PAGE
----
The flanges 34, 36 of the carrier member 20 respectively extend outwardly from adjacent the intersecting corner 56 or interface of the first side wall 44 and the lower wall 42 and from adjacent the intersecting corner 56 or interface of the second side wall 46 and the lower wall 42. Generally, however, the flanges of the carrier member, when included, may extend from other locations of the carrier member if needed or desired.
While the particularities of the carrier member 20 of
Typically, the reinforcement material of the present invention is disposed upon outer and/or outwardly facing surfaces of the carrier member. However, it is also contemplated that the reinforcement material may be located internally within cavities or other internal portions of the carrier member. Moreover, there may be one or may be multiple masses of the expandable material disposed within or upon the carrier member.
In the embodiment illustrated, a single continuous mass 22 of the reinforcement material is disposed upon and adhered to outwardly facing surfaces 60 of the first side wall 44, the second side wall 46 and the upper wall 40. It is contemplated, however, that the mass 22 may be divided into multiples masses and may be disposed upon and/or adhered to any combination of the walls 40, 42, 44, 46, the ribs 28, 30 and the flanges 34, 36.
The carrier member or at least portions thereof could be formed of polymeric material materials (e.g., injection molded nylon, injection molded plastic, extruded polymeric materials, combinations thereof or the like), or molded, extruded or otherwise-shaped metal (such as aluminum, magnesium, steel and titanium, an alloy derived from the metals, and even a metallic foam). The carrier member may also be formed of a molding compound such as a sheet molding compound (SMC), a bulk molding compound (BMC), a thick molding compound (TMC) or the like. The formation of carrier members from molding compound is discussed in U.S. patent application Ser. No. 10/712,069, filed Nov. 13, 2003, which is incorporated herein by reference for all purposes.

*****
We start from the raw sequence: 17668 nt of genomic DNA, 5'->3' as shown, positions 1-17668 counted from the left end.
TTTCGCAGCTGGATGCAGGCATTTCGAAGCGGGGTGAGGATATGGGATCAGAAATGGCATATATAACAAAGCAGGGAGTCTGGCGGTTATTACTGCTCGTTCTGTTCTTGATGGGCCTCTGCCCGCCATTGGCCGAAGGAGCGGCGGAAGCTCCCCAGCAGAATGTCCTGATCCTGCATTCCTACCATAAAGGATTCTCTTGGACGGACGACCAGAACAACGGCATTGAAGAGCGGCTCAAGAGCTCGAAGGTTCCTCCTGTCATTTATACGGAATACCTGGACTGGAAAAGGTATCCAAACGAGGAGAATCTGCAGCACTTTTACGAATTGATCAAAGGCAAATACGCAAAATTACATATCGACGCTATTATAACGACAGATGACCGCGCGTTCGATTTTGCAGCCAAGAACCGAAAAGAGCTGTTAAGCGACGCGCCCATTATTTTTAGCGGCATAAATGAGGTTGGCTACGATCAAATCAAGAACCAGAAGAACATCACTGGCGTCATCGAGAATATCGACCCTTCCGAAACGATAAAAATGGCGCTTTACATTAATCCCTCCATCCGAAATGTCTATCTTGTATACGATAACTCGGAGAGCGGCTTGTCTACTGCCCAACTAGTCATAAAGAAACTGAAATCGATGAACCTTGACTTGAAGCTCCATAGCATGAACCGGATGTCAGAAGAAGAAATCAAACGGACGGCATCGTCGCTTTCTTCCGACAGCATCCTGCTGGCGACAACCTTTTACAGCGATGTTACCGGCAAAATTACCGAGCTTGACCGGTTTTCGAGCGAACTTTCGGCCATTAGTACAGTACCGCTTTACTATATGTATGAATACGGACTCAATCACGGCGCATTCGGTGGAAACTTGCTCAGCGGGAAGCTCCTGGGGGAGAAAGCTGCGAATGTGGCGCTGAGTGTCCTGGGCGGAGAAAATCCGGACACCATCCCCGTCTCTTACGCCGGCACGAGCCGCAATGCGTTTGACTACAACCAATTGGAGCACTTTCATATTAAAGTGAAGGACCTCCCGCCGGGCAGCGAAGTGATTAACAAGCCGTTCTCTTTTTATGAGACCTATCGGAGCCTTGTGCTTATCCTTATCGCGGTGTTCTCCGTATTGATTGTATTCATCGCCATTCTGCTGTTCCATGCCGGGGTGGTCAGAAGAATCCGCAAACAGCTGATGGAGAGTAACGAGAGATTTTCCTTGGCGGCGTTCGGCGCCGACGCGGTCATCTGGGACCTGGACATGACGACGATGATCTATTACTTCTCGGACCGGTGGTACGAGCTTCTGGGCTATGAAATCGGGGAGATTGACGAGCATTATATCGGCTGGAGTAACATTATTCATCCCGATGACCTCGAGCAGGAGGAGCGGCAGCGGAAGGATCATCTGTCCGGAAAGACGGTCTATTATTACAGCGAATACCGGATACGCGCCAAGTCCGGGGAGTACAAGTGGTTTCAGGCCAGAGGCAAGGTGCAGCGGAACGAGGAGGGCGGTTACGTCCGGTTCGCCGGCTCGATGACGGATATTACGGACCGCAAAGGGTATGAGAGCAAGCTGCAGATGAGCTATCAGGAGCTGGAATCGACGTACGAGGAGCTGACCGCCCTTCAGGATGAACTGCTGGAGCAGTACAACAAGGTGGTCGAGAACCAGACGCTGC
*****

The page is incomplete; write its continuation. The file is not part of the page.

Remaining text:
The reinforcement material may be formed of several different materials. Generally speaking, the present invention may utilize technology and processes for forming and applying the reinforcement material such as those disclosed in U.S. Pat. Nos. 4,922,596, 4,978,562, 5,124,186, and 5,884,960 and commonly owned, co-pending U.S. application Ser. Nos. 09/502,686 filed Feb. 11, 2000 and Ser. No. 09/524,961 filed Mar. 14, 2000, all of which are expressly incorporated by reference for all purposes. Preferably, the reinforcement material is formed of a high compressive strength and stiffness heat activated reinforcement material having foamable characteristics. The material may be generally dry to the touch or tacky and can be placed upon a carrier member or the like in any form of desired pattern, placement, or thickness, but is preferably of substantially uniform thickness. One exemplary reinforcement material is L-5218 structural foam available through L&L Products, Inc. of Romeo, Mich.